The Obama administration will also take steps to enhance the flow of information by allowing U.S. telecommunications networks to link the United States and Cuba, and will allow an expansion of humanitarian items that can be sent to the island (including clothing, personal hygiene items and fishing equipment).
It will remain illegal to send items to senior government officials and members of the Communist Party.
While many Latin American leaders applauded these steps, there will still be pressure on Obama from leaders ranging from Mexico's Calderon to Venezuela's Hugo Chavez to lift the U.S. embargo on Cuba, imposed by President John F. Kennedy six months after Obama was born.
Tensions were high at the last Summit of the Americas, in Argentina in 2005, and leaders pushed through two days of tough negotiations on trade issues only to come away with little accomplished.
Before the meetings began, Chavez revved up a crowd of 10,000 anti-Bush demonstrators at a rally at a soccer stadium near the summit site, slamming the administration's policies on trade and Cuba, among other issues.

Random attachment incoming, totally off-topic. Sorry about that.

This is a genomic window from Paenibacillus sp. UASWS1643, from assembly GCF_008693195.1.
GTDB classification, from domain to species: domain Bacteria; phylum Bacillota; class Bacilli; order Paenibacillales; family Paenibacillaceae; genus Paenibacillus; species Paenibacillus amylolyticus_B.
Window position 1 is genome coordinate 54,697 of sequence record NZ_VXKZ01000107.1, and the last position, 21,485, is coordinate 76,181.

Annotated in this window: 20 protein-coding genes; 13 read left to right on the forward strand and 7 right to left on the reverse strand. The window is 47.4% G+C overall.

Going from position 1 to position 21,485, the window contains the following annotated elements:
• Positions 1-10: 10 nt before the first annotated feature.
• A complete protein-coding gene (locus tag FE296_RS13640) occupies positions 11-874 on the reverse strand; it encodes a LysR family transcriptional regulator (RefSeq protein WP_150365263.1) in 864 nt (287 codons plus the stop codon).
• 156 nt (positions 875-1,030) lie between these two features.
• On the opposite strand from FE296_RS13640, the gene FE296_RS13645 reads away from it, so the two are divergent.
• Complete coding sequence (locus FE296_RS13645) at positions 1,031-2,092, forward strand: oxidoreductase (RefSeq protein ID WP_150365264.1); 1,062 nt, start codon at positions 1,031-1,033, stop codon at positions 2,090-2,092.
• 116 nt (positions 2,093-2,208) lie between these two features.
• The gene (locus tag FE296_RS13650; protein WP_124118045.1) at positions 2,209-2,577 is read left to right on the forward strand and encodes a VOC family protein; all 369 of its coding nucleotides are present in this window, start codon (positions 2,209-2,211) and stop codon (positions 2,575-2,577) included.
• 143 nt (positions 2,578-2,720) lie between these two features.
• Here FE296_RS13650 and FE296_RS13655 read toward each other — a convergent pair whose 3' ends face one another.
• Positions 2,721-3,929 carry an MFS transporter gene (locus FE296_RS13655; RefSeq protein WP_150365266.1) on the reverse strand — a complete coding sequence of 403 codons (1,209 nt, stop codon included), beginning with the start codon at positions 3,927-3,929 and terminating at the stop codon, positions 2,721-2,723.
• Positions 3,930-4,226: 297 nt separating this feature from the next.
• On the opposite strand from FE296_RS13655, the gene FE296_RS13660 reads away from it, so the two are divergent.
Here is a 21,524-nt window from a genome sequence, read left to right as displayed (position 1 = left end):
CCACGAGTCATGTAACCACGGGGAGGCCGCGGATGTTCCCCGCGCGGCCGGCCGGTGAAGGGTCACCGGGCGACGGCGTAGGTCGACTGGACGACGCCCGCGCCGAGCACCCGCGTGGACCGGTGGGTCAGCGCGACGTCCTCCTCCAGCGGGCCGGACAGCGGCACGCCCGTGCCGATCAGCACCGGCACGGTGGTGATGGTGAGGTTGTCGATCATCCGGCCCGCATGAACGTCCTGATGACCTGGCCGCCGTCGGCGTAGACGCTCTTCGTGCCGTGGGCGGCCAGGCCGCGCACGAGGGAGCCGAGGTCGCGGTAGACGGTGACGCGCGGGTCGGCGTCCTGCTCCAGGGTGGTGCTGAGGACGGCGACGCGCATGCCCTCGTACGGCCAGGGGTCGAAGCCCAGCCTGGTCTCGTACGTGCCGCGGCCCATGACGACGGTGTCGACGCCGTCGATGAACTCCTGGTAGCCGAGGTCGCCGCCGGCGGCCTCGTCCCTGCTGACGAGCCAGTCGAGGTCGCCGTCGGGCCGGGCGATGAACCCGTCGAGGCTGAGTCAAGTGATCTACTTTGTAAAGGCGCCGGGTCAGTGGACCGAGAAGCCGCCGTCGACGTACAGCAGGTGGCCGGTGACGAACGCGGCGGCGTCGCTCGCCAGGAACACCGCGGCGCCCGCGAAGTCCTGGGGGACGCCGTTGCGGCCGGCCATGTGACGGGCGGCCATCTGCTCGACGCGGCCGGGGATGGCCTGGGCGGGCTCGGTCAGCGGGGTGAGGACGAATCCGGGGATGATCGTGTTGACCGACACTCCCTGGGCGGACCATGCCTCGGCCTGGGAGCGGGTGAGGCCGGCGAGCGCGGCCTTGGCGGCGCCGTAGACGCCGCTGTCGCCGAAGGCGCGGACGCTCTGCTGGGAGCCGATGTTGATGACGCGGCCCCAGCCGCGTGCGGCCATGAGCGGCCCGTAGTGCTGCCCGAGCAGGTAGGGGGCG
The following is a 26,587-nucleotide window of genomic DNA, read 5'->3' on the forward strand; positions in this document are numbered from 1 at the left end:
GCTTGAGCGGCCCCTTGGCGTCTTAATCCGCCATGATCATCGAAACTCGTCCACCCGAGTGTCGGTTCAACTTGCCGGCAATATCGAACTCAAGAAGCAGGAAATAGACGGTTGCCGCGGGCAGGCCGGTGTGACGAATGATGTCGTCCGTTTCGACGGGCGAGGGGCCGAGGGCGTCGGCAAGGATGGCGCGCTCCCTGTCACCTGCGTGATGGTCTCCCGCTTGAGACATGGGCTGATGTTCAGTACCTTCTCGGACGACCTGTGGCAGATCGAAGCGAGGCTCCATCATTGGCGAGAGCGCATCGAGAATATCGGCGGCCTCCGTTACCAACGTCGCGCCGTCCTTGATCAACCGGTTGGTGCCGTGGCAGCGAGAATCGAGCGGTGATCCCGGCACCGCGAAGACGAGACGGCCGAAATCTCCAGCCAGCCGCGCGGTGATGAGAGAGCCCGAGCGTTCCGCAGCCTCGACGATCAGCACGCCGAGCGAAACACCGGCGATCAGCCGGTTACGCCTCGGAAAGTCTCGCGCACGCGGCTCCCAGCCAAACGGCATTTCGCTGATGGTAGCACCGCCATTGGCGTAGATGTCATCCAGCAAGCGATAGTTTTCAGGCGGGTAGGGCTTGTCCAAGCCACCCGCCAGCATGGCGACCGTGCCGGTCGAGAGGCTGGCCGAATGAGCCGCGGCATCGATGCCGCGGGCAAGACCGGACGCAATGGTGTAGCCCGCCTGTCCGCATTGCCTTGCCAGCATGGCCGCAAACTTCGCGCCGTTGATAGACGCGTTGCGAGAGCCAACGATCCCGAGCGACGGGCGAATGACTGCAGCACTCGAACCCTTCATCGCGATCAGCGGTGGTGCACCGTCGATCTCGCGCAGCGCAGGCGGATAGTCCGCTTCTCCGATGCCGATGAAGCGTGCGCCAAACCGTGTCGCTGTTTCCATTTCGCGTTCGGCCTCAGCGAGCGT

Analysts say that while Chavez is likely to try and stir the pot again this year, his language toward Obama has been much cooler than that toward Bush and his inflammatory rhetoric will not have the same impact as it did in the past.
"Tensions will be lifted just because of what President Obama represents," Cardenas said. "It's not easy for someone like Chavez to portray Obama as imperialist and oppressive, two slogan words when referring to President Bush. Those just don't seem to fit President Obama, they don't seem correct."
White House Press Secretary Robert Gibbs said Wednesday that Obama will not avoid Chavez or other leaders who have been critical of the United States, but he did not say if Obama would sit down one-on-one with the Venezuelan president.
"If we didn't sit in the same room with people that were critical of this country, we'd probably be sitting in a room all alone. We certainly wouldn't have gone to Europe," Gibbs said. "But the fact that some people have critical things to say, it hasn't and won't deter the president of the United States from looking for areas of common interests."
ABC News' Jason Ryan contributed to this report.